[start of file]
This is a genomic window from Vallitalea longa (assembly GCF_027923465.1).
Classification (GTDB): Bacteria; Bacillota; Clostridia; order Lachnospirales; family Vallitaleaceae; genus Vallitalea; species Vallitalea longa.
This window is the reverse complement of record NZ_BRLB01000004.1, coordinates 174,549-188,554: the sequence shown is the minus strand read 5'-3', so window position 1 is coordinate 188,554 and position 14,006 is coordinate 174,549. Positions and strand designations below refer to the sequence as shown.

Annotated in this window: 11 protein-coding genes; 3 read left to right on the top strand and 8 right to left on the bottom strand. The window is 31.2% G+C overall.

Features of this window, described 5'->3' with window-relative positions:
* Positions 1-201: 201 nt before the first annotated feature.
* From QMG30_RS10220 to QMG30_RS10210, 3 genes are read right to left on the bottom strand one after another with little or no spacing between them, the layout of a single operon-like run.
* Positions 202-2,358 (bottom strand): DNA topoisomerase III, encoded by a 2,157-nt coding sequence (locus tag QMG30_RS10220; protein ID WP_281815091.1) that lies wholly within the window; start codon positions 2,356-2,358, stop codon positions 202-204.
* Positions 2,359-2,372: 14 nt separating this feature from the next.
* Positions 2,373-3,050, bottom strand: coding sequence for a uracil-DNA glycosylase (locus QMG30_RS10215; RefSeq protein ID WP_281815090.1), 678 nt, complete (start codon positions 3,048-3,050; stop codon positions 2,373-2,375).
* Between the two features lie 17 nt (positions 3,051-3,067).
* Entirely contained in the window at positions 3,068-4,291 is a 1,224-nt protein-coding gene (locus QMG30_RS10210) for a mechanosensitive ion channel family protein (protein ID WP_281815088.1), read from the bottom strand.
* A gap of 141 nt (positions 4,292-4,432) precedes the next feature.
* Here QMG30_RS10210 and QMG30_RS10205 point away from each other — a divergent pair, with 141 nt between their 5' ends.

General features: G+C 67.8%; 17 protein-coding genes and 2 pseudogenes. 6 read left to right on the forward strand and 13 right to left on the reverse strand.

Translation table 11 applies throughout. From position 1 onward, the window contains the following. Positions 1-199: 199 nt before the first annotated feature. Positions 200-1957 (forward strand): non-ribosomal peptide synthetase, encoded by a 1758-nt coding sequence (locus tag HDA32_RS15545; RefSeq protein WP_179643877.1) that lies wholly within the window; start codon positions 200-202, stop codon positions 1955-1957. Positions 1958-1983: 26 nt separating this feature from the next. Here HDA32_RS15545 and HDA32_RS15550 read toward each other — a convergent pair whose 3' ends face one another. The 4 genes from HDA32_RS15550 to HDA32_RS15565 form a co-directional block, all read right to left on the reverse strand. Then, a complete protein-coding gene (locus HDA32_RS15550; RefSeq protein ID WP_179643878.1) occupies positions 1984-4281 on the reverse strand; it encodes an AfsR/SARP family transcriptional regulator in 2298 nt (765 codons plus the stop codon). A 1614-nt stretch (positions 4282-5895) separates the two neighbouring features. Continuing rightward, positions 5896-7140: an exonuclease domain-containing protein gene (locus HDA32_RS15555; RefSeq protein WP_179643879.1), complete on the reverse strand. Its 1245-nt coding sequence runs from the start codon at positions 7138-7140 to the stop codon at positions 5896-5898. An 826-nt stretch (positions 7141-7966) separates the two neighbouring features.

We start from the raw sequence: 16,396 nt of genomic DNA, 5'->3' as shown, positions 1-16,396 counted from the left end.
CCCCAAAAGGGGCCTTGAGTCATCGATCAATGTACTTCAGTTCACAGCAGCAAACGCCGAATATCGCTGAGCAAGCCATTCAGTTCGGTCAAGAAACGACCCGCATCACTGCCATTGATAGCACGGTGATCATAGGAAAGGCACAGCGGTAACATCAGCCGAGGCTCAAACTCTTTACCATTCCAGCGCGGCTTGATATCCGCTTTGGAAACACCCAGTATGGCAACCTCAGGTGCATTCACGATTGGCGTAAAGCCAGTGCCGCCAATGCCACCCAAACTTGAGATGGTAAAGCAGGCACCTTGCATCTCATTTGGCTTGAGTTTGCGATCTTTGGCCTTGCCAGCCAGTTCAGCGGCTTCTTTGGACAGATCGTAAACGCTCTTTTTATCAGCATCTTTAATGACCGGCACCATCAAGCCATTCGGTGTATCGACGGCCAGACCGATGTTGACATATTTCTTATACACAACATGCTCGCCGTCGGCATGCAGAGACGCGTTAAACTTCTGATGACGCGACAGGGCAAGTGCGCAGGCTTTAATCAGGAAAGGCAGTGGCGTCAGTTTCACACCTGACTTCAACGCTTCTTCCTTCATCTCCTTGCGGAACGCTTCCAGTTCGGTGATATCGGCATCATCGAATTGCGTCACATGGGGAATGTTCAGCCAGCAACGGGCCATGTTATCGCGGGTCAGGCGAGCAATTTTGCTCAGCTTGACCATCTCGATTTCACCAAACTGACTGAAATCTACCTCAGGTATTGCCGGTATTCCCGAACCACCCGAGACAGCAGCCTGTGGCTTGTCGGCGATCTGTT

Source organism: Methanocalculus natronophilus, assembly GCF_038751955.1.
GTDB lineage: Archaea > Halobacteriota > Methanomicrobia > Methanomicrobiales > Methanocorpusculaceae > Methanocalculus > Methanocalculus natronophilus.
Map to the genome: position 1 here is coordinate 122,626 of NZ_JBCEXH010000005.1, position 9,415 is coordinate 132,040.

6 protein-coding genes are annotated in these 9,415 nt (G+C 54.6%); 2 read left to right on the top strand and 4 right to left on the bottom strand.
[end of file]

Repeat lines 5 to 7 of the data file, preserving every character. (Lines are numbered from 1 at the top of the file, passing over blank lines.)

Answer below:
Features of this window, described 5'->3' with window-relative positions:
* Positions 1-201: 201 nt before the first annotated feature.
* From QMG30_RS10220 to QMG30_RS10210, 3 genes are read right to left on the bottom strand one after another with little or no spacing between them, the layout of a single operon-like run.